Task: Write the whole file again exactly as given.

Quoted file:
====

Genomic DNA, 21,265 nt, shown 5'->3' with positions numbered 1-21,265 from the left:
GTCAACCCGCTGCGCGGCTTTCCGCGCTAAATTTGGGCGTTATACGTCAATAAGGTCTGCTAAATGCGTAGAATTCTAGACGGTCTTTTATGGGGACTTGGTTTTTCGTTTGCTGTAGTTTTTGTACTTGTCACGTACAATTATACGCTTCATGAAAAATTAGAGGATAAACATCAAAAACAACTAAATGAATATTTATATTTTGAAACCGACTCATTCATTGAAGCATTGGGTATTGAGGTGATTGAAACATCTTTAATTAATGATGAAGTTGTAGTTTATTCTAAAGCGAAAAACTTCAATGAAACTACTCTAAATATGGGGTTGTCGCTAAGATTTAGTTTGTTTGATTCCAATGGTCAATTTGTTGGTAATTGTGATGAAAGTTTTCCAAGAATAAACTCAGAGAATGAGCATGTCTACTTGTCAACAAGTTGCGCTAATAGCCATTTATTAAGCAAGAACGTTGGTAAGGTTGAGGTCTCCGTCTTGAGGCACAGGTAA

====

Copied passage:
Genomic DNA, 21,265 nt, shown 5'->3' with positions numbered 1-21,265 from the left:
GTCAACCCGCTGCGCGGCTTTCCGCGCTAAATTTGGGCGTTATACGTCAATAAGGTCTGCTAAATGCGTAGAATTCTAGACGGTCTTTTATGGGGACTTGGTTTTTCGTTTGCTGTAGTTTTTGTACTTGTCACGTACAATTATACGCTTCATGAAAAATTAGAGGATAAACATCAAAAACAACTAAATGAATATTTATATTTTGAAACCGACTCATTCATTGAAGCATTGGGTATTGAGGTGATTGAAACATCTTTAATTAATGATGAAGTTGTAGTTTATTCTAAAGCGAAAAACTTCAATGAAACTACTCTAAATATGGGGTTGTCGCTAAGATTTAGTTTGTTTGATTCCAATGGTCAATTTGTTGGTAATTGTGATGAAAGTTTTCCAAGAATAAACTCAGAGAATGAGCATGTCTACTTGTCAACAAGTTGCGCTAATAGCCATTTATTAAGCAAGAACGTTGGTAAGGTTGAGGTCTCCGTCTTGAGGCACAGGTAA